Academic journal article Social Work


Academic journal article Social Work


Article excerpt

Economic Well-Being of Children and Elderly People

Since the preparation of Dr. Martha Ozawa's important article ("The Economic Well-Being of Elderly People and Children in a Changing Society," January 1999, pp. 9-19) dealing with the inequality of social provision for children in U.S. social policy, some progress has been made. Congress has enacted an increase of $400 per child in income tax exemptions and Medicaid eligibility has been broadened to include more children.

Clearly, progress has been insufficient and the inequality of social provision that penalizes children must continue to be addressed. However, I believe both the title of the article and its conclusions may give rise to the unintended inference that social provision for elderly people has been ensured. As the article itself points out, the "economic well-being of elderly people" is not distributed uniformly. A major concern that has not been adequately addressed in social policy lies in the consequences of increasing longevity and the mounting expenses in the later years to safeguard health and quality of life.

Dr. Ozawa relegates these and other related concerns to the category of "sectorial politics." She asks elderly people to ignore the real dangers emanating from threats to reduce Medicare benefits, to increase taxes on social security payments, and to decrease access to home health care. She is asking the reader to enter into an "Alice in Wonderland" dimension of politics.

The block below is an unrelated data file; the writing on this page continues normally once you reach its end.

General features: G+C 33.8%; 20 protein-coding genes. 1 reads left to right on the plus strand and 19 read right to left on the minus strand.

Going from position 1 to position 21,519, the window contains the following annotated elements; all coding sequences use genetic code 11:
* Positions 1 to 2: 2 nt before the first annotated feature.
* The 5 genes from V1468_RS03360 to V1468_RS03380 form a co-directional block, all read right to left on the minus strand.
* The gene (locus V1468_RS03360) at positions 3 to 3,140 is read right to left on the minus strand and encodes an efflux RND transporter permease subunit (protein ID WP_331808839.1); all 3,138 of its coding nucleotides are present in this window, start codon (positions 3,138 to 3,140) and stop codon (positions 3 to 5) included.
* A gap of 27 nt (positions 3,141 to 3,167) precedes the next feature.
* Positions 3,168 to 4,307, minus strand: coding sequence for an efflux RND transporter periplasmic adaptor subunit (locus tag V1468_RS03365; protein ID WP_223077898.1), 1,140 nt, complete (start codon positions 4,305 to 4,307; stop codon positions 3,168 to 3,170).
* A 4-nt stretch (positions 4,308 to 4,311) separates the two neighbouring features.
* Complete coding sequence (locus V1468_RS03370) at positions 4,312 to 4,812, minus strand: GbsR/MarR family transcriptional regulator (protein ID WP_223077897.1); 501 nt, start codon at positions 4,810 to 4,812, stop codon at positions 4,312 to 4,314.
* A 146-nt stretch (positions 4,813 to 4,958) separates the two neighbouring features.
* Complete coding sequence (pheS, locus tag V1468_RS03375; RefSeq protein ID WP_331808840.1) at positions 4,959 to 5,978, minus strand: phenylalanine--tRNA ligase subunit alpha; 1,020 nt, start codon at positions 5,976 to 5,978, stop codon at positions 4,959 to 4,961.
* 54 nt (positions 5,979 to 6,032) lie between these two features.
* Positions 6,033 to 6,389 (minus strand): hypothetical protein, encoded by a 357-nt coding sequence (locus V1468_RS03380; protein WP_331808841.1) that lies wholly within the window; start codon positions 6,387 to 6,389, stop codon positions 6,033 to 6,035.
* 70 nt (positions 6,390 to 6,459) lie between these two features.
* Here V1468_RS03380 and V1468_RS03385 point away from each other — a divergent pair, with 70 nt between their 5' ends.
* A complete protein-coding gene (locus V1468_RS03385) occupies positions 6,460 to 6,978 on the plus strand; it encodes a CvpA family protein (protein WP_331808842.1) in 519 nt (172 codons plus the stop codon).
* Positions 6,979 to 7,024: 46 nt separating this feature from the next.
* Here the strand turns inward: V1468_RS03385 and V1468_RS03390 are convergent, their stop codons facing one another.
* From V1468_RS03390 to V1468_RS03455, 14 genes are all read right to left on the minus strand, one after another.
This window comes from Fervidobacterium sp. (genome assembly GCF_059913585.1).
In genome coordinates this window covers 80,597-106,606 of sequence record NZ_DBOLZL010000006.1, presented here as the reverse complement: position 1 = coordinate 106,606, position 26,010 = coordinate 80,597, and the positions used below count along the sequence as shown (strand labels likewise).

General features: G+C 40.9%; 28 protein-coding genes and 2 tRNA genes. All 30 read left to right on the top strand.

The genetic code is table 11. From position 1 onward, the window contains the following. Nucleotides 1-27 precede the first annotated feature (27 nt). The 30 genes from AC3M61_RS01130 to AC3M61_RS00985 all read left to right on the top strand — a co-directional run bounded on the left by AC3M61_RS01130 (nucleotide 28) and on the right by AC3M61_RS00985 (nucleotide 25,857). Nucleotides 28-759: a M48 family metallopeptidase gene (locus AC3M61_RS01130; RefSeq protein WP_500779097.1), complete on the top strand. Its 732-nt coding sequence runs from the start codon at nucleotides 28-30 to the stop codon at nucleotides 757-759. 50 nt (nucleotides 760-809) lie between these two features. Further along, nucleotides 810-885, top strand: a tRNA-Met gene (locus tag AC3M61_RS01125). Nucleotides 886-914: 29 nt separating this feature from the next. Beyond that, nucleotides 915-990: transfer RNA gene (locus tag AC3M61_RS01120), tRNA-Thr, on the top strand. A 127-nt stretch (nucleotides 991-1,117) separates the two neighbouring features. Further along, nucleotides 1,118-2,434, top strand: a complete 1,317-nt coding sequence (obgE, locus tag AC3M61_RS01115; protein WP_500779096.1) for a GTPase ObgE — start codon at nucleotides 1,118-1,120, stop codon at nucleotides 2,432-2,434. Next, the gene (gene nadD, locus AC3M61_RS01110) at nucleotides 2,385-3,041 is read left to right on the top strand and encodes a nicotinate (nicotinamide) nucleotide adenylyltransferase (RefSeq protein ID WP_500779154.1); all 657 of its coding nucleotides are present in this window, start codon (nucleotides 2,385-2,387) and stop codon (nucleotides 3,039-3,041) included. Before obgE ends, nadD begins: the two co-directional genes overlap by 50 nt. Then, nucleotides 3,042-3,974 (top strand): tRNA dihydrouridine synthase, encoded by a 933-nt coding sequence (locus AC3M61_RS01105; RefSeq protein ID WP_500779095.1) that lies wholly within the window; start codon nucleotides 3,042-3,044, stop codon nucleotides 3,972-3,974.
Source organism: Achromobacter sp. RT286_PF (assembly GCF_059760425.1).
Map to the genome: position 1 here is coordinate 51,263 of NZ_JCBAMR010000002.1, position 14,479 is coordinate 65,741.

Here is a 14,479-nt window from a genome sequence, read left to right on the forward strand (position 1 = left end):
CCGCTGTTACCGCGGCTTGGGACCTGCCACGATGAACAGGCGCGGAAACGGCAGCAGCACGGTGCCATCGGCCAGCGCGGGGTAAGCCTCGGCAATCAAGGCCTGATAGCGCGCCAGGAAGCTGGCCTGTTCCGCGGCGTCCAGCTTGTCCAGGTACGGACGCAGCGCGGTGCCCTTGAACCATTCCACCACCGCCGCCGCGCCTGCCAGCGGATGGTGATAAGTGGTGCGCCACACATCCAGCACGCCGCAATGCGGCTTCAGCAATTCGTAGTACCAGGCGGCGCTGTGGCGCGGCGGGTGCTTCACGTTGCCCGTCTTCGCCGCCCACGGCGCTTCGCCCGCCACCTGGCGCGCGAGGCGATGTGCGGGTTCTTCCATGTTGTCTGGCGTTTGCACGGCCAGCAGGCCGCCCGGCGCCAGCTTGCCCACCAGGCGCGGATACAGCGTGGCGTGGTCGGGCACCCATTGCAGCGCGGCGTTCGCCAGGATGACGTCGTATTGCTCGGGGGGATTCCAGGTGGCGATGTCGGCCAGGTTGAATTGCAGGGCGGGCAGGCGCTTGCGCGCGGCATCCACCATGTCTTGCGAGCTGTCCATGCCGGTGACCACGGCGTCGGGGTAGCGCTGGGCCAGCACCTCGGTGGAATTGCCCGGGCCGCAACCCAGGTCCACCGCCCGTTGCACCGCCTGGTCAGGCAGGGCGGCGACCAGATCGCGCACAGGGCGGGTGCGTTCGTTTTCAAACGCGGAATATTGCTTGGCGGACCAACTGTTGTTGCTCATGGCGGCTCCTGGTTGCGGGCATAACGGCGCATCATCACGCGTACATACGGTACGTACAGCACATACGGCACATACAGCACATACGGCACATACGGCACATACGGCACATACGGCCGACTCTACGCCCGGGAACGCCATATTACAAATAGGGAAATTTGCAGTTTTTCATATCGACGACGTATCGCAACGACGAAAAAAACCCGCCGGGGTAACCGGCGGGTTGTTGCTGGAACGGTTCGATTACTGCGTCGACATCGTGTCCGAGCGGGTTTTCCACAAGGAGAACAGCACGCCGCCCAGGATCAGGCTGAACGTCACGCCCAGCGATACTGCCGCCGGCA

We need to think of ways to achieve a positive sum outcome to social policy conflicts that can benefit both children and elderly people. For instance, enactment of national health insurance would mean that senior citizens would not be dropped by HMOs, and children who now are uninsured would have health protection. In this way, health care premiums for the entire population would be reduced, because there would be no need to compensate for the large numbers of uninsured people and no need to provide for profit taking. Grandparents taking care of their grandchildren should have broader tax write-offs to help them. EITC benefits should be made more ample at the same time that tax penalties that prevent senior citizens from working and receiving social security payments are removed. This will enable more elderly people to be self-supporting and less of a present and potential burden to their children and grandchildren. Federal aid for the building and repair of school buildings would mean lower property taxes a nd greater likelihood of approval of local school budgets.

Coalitions can proceed on such a basis. They cannot proceed on the untoward assumption that the major needs of elderly people have been addressed adequately and now it is time for the needs of children to receive the lion's share of attention. Anyone who has experienced the tragic absence of social supports in dealing with the awful progression of Alzheimer's disease in a family member knows better.

Louis Levitt

Yeshiva University

New York City

Response to Levitt

I greatly appreciate the constructive input from Professor Louis Levitt of Yeshiva University regarding the need to channel more resources to children. The article "The Economic Well-Being of Elderly People and Children in a Changing Society" (January 1999, pp. 9-19) was not intended to project a zero-sum game. Far from it. As I discussed elsewhere (Ozawa, 1995), the whole argument should be made taking a dynamic perspective--that is, the well-being of children is related directly to the well-being of elderly people. This is so because unless we invest in children, it will be impossible to support elderly people through social security, whether we keep the current social security system or privatize it. The feasibility of supporting the growing population of elderly people will depend squarely on whether we have healthy economic growth, which must be achieved by the proportionately shrinking population of workers. …

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